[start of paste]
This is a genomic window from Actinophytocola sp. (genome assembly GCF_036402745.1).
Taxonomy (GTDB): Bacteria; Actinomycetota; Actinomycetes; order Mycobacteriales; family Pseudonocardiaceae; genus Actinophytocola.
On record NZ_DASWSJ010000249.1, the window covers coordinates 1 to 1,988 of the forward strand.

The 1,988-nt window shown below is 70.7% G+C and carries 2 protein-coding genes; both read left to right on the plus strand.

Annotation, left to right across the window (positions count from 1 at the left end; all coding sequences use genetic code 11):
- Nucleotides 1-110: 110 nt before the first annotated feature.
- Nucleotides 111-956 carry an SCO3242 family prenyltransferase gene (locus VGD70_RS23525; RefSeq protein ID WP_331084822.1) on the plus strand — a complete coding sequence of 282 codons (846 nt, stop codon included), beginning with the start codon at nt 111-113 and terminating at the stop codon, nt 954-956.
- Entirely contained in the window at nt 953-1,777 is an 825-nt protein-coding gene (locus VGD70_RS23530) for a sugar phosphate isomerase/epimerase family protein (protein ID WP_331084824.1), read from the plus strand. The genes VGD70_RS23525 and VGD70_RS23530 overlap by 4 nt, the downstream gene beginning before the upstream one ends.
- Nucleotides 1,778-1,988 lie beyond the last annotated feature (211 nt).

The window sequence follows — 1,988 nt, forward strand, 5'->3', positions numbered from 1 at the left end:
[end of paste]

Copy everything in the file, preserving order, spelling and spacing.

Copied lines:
This is a genomic window from Actinophytocola sp. (genome assembly GCF_036402745.1).
Taxonomy (GTDB): Bacteria; Actinomycetota; Actinomycetes; order Mycobacteriales; family Pseudonocardiaceae; genus Actinophytocola.
On record NZ_DASWSJ010000249.1, the window covers coordinates 1 to 1,988 of the forward strand.

The 1,988-nt window shown below is 70.7% G+C and carries 2 protein-coding genes; both read left to right on the plus strand.

Annotation, left to right across the window (positions count from 1 at the left end; all coding sequences use genetic code 11):
- Nucleotides 1-110: 110 nt before the first annotated feature.
- Nucleotides 111-956 carry an SCO3242 family prenyltransferase gene (locus VGD70_RS23525; RefSeq protein ID WP_331084822.1) on the plus strand — a complete coding sequence of 282 codons (846 nt, stop codon included), beginning with the start codon at nt 111-113 and terminating at the stop codon, nt 954-956.
- Entirely contained in the window at nt 953-1,777 is an 825-nt protein-coding gene (locus VGD70_RS23530) for a sugar phosphate isomerase/epimerase family protein (protein ID WP_331084824.1), read from the plus strand. The genes VGD70_RS23525 and VGD70_RS23530 overlap by 4 nt, the downstream gene beginning before the upstream one ends.
- Nucleotides 1,778-1,988 lie beyond the last annotated feature (211 nt).

The window sequence follows — 1,988 nt, forward strand, 5'->3', positions numbered from 1 at the left end: